Australian police arrested dozens of people over the weekend at anti-lockdown rallies in Melbourne as crowds defied stay-at-home orders. Similar rallies took place in Germany and Poland on Saturday attended by anti-vaccine campaigners, conspiracy theorists and far-right activists.
Such protests are relatively common in the United States, the hardest-hit nation in the world with more than 6.5 million infections and 194,000 deaths.
President Donald Trump, under pressure for campaigning for the economy to reopen despite the catastrophic figures, was criticised for holding big rallies over the weekend.
“Tonight, President Donald Trump is taking reckless and selfish actions that are putting countless lives in danger here in Nevada,” state governor Steve Sisolak, of the rival Democratic Party, tweeted ahead of the Sunday rally.
At the rally, Trump boasted about his success dealing with the pandemic and dismissed Sisolak as a “political hack”.
– ‘Exhausted’ health workers –
There was some good news in Britain, where regulators allowed clinical trials to resume on one of the most advanced experimental vaccines.
Researchers on the joint AstraZeneca-Oxford University project, who hope to finish tests by the end of the year, had “voluntarily paused” the trial after a UK volunteer developed an unexplained illness.
A vaccine is considered crucial to the fight against the virus, but the WHO’s Kluge said the public should not put all their hopes on a single drug.
“I hear the whole time: ‘the vaccine is going to be the end of the pandemic’. Of course not,” he said. The end of the pandemic would come when communities learn to live with the disease, he stressed.
Meanwhile, the wider effects of the pandemic are biting hard on medical staff and strained health systems.
“I gave birth a fortnight ago, and once you’re in hospital you realise that the nurses, the carers… they don’t have the means,” said Severine at a rally in Brussels on Sunday for better health funding.
“They’re always being asked for more, always too much, they’re exhausted.”
Czech Post meanwhile announced Monday it was to deliver face masks and respirators to millions of senior citizens this week, as the number of cases rose there.
Saudi Arabia will partially lift its suspension on international flights from September 15, the interior ministry said Sunday, six months after travel curbs were imposed due to the coronavirus pandemic.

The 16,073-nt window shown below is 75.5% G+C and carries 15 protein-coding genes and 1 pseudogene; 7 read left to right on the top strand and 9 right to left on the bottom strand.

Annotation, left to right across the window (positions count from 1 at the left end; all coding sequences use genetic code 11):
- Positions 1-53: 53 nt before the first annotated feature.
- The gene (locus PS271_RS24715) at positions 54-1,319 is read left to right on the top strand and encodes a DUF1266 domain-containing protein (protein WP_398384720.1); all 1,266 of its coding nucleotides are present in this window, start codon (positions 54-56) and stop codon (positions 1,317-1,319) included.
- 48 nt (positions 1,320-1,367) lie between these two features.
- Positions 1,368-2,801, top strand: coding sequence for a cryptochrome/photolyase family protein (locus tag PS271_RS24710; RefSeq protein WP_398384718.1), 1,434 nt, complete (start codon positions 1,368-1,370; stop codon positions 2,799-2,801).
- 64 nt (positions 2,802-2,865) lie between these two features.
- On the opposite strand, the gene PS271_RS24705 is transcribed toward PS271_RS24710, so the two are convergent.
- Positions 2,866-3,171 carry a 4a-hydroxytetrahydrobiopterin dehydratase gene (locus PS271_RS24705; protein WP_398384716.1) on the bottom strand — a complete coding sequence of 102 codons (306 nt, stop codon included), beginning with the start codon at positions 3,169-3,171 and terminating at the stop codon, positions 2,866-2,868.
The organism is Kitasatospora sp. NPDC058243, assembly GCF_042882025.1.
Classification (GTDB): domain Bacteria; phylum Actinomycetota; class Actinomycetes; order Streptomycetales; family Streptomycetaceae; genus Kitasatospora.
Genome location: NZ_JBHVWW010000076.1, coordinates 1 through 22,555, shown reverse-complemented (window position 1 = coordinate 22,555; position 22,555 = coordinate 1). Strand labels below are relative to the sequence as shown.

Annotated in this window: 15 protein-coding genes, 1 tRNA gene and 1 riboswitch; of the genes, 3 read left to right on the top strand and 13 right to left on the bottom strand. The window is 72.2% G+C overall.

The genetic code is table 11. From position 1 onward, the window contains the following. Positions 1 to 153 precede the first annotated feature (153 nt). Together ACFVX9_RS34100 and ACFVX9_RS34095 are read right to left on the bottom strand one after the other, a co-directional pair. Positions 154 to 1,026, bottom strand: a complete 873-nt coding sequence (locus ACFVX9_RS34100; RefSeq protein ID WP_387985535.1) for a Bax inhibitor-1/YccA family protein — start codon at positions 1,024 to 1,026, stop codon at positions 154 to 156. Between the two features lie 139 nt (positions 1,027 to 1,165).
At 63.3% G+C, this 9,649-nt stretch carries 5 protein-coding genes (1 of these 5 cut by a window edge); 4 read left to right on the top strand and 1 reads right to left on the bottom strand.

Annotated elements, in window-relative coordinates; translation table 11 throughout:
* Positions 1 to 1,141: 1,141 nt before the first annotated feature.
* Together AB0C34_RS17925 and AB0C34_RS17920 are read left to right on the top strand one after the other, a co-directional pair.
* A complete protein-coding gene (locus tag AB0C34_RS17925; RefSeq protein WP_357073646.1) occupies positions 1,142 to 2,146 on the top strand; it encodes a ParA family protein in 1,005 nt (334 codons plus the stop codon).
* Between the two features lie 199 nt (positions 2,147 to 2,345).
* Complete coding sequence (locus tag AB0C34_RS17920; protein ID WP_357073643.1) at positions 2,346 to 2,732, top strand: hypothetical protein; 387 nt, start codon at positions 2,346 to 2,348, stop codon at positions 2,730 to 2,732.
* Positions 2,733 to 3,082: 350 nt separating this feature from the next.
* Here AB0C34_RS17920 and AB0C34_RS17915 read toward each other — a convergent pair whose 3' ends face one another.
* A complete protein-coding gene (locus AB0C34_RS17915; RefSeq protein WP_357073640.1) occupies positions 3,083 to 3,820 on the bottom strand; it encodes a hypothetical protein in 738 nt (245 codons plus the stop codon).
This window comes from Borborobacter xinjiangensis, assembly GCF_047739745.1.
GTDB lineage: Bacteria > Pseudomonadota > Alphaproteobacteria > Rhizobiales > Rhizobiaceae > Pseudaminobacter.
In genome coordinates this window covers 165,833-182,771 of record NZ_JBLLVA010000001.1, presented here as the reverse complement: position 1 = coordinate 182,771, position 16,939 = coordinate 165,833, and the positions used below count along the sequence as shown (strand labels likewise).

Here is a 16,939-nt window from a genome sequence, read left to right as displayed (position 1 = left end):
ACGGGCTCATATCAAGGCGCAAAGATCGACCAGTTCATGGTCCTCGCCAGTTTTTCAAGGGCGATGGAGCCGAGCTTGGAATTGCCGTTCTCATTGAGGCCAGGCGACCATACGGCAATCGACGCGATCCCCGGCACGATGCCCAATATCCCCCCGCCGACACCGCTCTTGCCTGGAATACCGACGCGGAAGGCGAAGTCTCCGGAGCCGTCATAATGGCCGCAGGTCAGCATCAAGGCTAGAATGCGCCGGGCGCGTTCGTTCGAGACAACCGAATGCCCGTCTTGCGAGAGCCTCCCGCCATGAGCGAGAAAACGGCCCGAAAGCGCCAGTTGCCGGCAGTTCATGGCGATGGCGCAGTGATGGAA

The kingdom will end all restrictions on air, land and sea transport for Saudi citizens “after January 1” next year, the ministry added, without specifying an exact date.
Gulf citizens and non-Saudis with valid residency permits or visas will be allowed to enter the kingdom from September 15 as long as they are not infected with the virus, the ministry said in a statement published by the official Saudi Press Agency.
Other “exceptional categories”, including government and military employees, foreign embassy workers and people requiring medical treatment, will also be allowed from September 15.
The ministry added that Saudi Arabia will later announce a plan to gradually allow the umrah pilgrimage.
Saudi Arabia suspended the year-round umrah in March over fears of the coronavirus pandemic spreading to Islam’s holiest cities.
The kingdom also organised a scaled-down hajj in late July, with only up to 10,000 Muslims taking part in the annual pilgrimage, a far cry from the 2.5 million who participated last year.
Saudi Arabia suspended international flights in March, leaving many citizens and residents stranded overseas.
The kingdom has sought to contain a major spike in infections, which have now risen to more than 325,000 cases — the highest in the Gulf — and over 4,200 deaths.
In June, Saudi Arabia moved to end a coronavirus curfew across the kingdom and lift restrictions on businesses, including cinemas and other entertainment venues.
A Saudi court on Monday overturned five death sentences over journalist Jamal Khashoggi’s murder, in a final ruling that was condemned by his fiancee and slammed by a UN expert as a “parody of justice”.
Eight unnamed defendants were handed jail terms of between seven and 20 years in a verdict that comes after Khashoggi’s sons “pardoned” the killers in May, paving the way for a less severe punishment.
The court ruling underscores Saudi efforts to draw a line under the October 2018 murder as the kingdom seeks to reboot its international image ahead of November’s G20 summit in Riyadh.
The closed-door trial of 11 suspects ended in December with five unnamed people sentenced to death and three others handed jail terms totalling 24 years over the killing.
But the family’s pardon paved the way for Monday’s reduced sentences, including clemency for the five people on death row.